Corning Incorporated has announced that Volkswagen AG is equipping selected European-market diesel passenger cars with a new, advanced diesel particulate filter from Corning Incorporated. This represents the first application of the new Corning DuraTrap® AT filter announced earlier this year.
The Corning DuraTrap® AT filter will be used in an advanced aftertreatment system available as an option on Golf, Golf Plus and Touran vehicles with a 2.0 TDI (103kW/140PS) engine. Production of vehicles with this advanced particulate filter system commenced in the fourth quarter of 2005. Corning is producing the filter at its manufacturing facilities in Erwin, N.Y.
“We are pleased that Volkswagen has chosen our DuraTrap® AT filter for its high-performance clean-diesel passenger cars,” said Thomas R. Hinman, vice president and general manager, Diesel Technologies. “This application reinforces our commitment to leveraging Corning’s unique capabilities to advance the state of emissions aftertreatment systems.”
Hinman added, “There continues to be very strong interest in our new DuraTrap AT filter and we remain engaged in discussions with a number of additional passenger car manufacturers. We are optimistic that we will have additional commercial applications for our AT product next year.”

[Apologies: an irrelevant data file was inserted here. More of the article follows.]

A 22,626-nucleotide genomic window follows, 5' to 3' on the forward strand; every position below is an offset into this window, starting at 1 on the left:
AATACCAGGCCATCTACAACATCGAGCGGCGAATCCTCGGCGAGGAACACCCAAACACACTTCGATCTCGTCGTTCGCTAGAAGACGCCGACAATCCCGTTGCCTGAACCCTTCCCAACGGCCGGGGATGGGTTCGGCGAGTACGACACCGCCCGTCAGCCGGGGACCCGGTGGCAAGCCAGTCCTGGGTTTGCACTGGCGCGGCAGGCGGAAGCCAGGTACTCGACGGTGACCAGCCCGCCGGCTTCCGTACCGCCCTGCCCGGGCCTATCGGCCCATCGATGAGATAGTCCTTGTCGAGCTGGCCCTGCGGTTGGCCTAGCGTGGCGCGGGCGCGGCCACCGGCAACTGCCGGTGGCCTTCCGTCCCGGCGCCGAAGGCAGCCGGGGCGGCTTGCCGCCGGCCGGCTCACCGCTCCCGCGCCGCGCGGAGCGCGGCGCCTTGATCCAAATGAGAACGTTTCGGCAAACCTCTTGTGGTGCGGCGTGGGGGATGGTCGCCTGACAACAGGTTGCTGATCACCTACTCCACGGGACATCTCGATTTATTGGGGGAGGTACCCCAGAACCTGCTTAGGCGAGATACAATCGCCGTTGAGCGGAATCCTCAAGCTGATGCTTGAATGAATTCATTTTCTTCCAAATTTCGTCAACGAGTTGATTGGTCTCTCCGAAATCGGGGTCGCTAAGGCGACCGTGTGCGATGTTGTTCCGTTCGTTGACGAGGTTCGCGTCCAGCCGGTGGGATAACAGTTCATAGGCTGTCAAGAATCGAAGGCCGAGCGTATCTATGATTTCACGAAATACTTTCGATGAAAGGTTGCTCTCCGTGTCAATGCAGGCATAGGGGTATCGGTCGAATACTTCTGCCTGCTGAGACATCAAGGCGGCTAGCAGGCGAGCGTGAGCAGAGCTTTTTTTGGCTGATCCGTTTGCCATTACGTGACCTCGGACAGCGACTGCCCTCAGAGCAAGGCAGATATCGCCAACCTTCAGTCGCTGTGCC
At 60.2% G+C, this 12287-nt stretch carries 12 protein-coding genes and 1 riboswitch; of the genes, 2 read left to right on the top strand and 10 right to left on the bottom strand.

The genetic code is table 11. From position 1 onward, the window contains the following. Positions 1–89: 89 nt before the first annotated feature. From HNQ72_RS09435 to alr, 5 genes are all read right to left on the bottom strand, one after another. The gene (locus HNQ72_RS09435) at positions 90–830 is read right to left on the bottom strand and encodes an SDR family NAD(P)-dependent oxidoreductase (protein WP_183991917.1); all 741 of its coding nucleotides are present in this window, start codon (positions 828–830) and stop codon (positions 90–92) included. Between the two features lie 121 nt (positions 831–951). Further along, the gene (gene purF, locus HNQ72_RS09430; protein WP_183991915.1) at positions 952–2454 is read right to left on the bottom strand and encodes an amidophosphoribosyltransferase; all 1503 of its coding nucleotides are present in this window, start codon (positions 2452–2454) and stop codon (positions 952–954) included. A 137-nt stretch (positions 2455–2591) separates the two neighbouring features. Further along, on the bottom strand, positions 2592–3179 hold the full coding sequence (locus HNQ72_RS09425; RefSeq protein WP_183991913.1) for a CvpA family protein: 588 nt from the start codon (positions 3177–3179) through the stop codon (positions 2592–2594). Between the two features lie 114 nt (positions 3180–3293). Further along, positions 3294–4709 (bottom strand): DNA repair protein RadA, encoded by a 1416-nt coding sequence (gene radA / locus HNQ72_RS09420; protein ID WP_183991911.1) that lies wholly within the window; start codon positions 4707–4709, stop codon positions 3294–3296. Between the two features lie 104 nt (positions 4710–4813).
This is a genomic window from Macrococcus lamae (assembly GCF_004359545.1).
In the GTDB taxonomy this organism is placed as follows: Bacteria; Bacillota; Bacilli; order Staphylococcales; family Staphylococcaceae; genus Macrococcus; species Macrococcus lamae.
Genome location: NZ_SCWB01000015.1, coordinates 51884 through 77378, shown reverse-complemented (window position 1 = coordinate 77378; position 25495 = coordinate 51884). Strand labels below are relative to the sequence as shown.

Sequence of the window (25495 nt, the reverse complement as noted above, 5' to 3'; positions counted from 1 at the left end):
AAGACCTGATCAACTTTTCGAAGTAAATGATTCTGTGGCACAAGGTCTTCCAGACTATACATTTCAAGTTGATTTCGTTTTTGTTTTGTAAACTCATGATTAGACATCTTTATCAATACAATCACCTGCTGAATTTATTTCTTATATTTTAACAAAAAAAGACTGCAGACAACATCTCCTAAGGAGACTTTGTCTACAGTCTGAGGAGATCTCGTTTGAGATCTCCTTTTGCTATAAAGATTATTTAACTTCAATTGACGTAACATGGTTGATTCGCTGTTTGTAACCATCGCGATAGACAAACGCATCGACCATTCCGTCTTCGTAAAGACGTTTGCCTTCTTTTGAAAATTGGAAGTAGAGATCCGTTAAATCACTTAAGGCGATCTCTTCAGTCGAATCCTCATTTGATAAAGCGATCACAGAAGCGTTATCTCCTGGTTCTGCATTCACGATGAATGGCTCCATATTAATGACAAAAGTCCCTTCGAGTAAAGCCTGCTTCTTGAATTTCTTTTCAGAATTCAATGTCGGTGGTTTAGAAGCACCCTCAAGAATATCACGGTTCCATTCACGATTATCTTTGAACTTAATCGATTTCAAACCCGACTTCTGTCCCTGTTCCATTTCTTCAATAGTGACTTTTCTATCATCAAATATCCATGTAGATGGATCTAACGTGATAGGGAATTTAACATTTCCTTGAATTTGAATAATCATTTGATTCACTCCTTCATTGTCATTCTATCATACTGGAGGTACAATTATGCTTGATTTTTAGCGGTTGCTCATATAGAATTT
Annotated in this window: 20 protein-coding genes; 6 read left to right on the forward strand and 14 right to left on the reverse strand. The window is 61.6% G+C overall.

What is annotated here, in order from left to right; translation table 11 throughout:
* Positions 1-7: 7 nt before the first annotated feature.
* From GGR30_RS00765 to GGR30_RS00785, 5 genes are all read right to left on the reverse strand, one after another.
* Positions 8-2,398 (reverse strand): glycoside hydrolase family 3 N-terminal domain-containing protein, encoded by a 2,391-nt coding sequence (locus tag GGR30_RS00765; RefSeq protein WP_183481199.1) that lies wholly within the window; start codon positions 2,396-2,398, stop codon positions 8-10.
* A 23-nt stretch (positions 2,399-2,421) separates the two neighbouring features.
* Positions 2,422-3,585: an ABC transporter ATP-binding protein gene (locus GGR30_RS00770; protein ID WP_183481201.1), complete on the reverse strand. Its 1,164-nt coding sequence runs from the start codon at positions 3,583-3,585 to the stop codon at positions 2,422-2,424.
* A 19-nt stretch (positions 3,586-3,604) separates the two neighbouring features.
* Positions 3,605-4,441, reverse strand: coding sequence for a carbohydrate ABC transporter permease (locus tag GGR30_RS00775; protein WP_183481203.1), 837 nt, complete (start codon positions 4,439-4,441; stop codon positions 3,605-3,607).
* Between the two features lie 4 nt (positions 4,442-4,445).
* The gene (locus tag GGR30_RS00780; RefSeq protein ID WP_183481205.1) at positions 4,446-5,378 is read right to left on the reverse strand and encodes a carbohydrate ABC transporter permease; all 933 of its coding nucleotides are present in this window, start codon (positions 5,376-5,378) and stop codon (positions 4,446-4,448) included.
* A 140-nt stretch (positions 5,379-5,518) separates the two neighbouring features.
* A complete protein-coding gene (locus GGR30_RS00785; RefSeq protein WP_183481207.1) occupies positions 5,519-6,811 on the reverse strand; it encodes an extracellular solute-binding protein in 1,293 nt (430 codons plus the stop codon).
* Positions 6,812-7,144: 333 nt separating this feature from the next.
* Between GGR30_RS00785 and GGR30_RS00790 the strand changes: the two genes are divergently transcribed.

The Corning DuraTrap AT filter uses an advanced aluminum titanate composition to deliver excellent thermal shock resistance and performance under demanding conditions. This new filter also uses a monolithic (single unit) structure to promote long-term durability, and it incorporates a unique cell configuration to improve ash storage for enhanced filter life.
“The diesel products market is a very exciting and promising opportunity for Corning’s Environmental Technologies segment,” Peter F. Volanakis, chief operating officer, said. “We continue to believe that the global diesel products market could grow into a $1 billion market by 2008 as numerous new clean-air standards take effect around the world.”
Corning is a leading supplier of advanced particulate filters and catalytic converter substrates to all of the world’s major manufacturers of diesel and gasoline engines and vehicles. The company invented an economical, high-performance cellular ceramic substrate in the early 1970s that is now the standard for catalytic converters worldwide. Corning was awarded the US National Medal of Technology for its invention of the cellular ceramic substrate. In 1978, Corning developed a cellular ceramic particulate filter to remove soot from diesel emissions.